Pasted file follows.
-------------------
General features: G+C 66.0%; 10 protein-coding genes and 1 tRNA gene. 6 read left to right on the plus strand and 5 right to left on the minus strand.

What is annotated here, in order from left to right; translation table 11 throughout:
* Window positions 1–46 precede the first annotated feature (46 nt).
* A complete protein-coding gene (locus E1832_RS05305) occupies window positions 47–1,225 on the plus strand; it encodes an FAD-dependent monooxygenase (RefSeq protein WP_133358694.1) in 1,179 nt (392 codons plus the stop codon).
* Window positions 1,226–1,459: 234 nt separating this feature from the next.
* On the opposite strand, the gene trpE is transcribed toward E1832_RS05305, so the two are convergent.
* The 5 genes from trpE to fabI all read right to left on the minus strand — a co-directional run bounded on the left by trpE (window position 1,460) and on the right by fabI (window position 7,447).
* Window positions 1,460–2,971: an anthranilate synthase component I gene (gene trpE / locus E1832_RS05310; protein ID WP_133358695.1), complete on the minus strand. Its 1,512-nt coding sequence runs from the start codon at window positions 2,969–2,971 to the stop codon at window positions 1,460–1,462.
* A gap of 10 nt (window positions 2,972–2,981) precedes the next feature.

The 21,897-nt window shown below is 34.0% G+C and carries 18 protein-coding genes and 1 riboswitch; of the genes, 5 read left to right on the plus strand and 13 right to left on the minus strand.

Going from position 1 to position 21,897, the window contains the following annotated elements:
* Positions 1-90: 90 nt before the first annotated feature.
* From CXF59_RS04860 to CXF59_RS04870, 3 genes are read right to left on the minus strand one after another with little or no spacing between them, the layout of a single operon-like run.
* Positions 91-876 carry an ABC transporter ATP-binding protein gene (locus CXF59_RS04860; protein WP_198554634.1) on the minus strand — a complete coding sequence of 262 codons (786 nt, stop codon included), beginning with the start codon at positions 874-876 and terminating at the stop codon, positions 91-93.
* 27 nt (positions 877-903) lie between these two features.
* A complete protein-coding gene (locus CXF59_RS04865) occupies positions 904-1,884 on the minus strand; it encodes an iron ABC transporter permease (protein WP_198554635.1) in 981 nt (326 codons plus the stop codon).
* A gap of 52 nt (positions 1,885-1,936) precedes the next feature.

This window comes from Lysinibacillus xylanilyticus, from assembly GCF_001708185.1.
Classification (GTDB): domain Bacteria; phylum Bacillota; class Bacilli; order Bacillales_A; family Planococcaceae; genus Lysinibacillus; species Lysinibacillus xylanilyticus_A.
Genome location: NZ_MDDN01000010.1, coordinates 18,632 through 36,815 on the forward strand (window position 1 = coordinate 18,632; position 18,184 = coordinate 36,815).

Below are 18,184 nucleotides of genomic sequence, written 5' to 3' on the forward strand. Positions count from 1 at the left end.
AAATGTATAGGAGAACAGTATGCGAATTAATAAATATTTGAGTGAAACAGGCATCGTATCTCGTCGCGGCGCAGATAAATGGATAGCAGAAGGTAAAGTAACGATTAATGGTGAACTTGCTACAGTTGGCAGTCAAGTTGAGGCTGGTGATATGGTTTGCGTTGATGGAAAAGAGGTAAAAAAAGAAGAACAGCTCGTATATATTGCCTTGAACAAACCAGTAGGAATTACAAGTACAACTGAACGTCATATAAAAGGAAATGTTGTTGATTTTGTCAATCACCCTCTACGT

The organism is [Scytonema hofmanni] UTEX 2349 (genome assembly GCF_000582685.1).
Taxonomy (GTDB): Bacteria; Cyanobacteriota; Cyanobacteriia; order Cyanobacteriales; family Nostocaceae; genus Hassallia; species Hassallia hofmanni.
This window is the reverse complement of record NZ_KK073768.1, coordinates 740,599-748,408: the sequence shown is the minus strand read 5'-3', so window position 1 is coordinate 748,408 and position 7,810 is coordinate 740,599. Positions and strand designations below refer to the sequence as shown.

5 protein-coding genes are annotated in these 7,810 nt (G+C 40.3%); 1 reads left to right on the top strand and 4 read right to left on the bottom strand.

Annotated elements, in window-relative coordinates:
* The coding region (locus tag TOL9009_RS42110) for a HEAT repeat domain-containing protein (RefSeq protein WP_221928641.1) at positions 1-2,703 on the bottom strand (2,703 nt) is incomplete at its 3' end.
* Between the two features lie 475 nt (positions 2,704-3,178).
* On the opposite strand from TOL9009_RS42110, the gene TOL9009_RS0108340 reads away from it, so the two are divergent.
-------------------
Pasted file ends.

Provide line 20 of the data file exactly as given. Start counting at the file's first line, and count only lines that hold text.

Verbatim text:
Genome location: NZ_MDDN01000010.1, coordinates 18,632 through 36,815 on the forward strand (window position 1 = coordinate 18,632; position 18,184 = coordinate 36,815).